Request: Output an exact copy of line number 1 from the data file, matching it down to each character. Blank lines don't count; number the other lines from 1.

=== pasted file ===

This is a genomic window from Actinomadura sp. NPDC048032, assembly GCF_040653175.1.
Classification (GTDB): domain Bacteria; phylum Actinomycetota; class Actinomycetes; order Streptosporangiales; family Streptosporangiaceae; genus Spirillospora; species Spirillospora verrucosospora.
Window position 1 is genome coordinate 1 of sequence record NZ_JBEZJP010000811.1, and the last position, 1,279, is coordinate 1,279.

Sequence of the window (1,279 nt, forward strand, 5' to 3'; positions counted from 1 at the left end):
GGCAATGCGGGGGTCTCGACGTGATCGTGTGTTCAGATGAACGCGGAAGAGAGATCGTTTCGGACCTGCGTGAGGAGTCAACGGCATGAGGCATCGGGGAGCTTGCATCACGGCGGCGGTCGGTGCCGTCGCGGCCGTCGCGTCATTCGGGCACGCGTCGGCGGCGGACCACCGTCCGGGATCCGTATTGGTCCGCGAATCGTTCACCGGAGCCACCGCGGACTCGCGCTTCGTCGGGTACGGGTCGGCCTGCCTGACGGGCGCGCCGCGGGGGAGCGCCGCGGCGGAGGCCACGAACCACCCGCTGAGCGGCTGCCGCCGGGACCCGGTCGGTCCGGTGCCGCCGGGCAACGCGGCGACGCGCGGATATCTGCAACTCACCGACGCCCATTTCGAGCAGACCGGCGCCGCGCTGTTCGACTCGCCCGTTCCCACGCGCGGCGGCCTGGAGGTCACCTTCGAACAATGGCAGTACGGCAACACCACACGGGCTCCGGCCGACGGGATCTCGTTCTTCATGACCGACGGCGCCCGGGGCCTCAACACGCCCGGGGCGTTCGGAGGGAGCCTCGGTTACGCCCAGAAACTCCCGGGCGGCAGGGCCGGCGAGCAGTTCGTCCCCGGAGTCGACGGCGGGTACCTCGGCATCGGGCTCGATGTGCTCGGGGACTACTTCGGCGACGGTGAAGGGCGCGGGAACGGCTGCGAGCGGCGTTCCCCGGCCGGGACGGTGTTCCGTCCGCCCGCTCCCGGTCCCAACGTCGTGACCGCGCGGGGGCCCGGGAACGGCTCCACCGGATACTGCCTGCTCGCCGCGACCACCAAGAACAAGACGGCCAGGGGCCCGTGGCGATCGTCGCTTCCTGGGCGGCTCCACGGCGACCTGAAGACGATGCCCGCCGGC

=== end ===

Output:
This is a genomic window from Actinomadura sp. NPDC048032, assembly GCF_040653175.1.